National Endowment for the Arts should not be defunded
Students seek to find their art after its disappearance from Common Grounds in fall 2016. | Courtesy of wikimedia.org
The Trump administration’s recent plan to defund the National Endowment for the Arts and several other agencies is an unnecessary decision that does not go without precedence. Similar to multiple past efforts to defund the NEA, the White House’s decision to defund the independent art agency also shows how powerful conservative organizations such as the Heritage Foundation fail to understand the purpose of art and the democratic values embedded in public cultural infrastructure.
powerful proponents of defunding agencies
Among proposals to make significant cuts to the State Department and the Environmental Protection Agency, the Trump administration has included a plan to eliminate all federal funding for several agencies — most notably the aforementioned agency created to fund art projects nationwide. According to an article published by the Los Angeles Times, the White House will stop all funding to 19 agencies. Along with the NEA, agencies such as the Corporation for Public Broadcasting, Institute Museum and Library Services, National Endowment for the Humanities, Legal Services Corporation and the Woodrow Wilson International Center for Scholars provide a valuable service to the cultural and intellectual fabric of this country.
Predominantly conservative political forces have historically been and continue to be powerful proponents of defunding agencies such as the NEA. The Heritage Foundation — a well-known and politically influential think tank — recently published a report listing 10 reasons the federal government should eliminate funding for the NEA.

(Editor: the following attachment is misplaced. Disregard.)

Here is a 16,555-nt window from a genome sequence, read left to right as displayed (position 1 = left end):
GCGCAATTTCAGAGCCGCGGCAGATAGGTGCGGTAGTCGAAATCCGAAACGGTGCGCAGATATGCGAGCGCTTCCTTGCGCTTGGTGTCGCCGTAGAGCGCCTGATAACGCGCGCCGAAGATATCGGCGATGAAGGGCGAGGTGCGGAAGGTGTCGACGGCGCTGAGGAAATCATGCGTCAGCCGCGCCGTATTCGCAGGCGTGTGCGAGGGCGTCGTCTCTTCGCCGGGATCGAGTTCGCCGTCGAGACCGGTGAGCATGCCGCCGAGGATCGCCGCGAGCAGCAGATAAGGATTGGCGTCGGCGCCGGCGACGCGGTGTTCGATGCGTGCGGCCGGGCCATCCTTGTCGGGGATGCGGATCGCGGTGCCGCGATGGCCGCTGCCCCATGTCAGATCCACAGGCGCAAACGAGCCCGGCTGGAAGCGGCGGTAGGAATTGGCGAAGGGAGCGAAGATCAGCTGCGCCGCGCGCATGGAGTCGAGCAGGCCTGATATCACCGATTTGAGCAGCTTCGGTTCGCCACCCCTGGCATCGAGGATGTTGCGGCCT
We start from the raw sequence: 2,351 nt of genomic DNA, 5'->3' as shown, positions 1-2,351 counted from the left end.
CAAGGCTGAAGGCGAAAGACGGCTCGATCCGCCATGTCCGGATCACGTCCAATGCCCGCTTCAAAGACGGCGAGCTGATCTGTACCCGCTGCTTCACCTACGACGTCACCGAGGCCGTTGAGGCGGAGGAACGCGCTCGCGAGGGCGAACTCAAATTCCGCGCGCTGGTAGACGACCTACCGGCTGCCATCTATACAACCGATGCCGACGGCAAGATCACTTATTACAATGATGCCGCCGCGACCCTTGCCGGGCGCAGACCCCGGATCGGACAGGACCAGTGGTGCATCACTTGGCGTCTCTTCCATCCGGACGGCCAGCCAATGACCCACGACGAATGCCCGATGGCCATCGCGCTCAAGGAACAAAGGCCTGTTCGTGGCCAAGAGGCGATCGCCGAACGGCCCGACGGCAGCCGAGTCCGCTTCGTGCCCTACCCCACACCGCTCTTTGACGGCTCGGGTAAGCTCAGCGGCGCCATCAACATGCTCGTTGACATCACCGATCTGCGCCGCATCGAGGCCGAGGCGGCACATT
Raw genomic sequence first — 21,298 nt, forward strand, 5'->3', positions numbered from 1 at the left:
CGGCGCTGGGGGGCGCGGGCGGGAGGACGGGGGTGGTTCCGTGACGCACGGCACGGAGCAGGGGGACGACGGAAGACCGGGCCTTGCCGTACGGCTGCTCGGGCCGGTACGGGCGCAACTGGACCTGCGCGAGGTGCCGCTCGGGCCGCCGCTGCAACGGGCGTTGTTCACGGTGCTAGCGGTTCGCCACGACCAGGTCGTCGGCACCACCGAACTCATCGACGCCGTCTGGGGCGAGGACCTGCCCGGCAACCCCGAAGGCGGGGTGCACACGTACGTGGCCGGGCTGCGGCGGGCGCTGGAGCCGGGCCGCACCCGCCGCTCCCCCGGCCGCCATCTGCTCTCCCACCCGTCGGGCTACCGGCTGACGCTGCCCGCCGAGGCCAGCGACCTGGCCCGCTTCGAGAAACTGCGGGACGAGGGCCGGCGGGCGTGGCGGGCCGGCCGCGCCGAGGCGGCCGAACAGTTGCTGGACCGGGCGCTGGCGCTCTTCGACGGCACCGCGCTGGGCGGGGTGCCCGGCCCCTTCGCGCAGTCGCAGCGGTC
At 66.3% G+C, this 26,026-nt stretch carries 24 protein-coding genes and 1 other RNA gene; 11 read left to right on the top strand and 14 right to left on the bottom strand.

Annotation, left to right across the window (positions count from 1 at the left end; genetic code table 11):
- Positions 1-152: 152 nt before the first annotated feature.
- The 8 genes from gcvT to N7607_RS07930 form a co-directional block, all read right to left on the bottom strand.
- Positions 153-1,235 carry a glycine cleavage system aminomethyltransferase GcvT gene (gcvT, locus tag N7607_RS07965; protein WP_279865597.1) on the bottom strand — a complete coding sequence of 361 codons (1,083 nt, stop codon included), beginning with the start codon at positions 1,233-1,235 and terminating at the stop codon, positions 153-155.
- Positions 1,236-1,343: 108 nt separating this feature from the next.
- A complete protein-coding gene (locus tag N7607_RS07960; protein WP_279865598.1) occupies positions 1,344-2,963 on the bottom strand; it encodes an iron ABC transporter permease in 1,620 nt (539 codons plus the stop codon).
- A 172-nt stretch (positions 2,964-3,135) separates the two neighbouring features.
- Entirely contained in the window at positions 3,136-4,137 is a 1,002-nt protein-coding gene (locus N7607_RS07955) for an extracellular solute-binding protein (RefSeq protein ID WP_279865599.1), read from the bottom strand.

According to the report, the NEA should be defunded because “the agency offers little more than a direct subsidy to the cultural, upper-middle class” and the organization “continues to offer tax dollars and the federal seal of approval to subsidize ‘art’ that is offensive to most Americans.” The report also claims the art community does not need support from the NEA to thrive and also states that the agency “is welfare for cultural elitists.”
Failing to understand great art
The forces advocating for the elimination of the NEA are the same forces that propose “limited government” and increased privatization of public good and services. According to these conservative voices, some of the art funded by the NEA is offensive and “lowers the quality of American art.” Yes, some of the art funded by the NEA does break the barriers of what is considered art and challenges the artistic status quo. The Trump administration, however, fails to understand all great art somehow challenges the accepted norms of the times. The NEA does not lower the quality of American art. In fact, the NEA has helped expand the availability of art to the American public and have cultivated well known artists, such as the late photographer Robert Mapplethorpe — considered one of the greatest American photographers of the 20th century.
This nation should not defund the NEA so the administration could use the elimination of the agency as an empty symbol of the administration's commitment to lower the federal deficit spending. Defunding an agency that only, according to the Los Angeles Times, “makes up 0.013% of all discretionary spending or 0.004% of the total 2015 federal budget” in the hopes of lowering deficit spending is not only fiscally irrational but almost comedic.
Defunding an agency that funds art programs for veterans, high schools and grassroots art projects is not only harmful to the cultural foundation of this country, but also unnecessary. Most Americans support the NEA. Students benefit from the NEA supporting museums and libraries. An Los Angeles Times article states there are 162 different ways the defunding of the NEA will affect California. If all else fails, we should keep the agency, not only because of the valuable service it provides to the public, but because of the simple democratic fact that most Americans support this humble yet influential agency.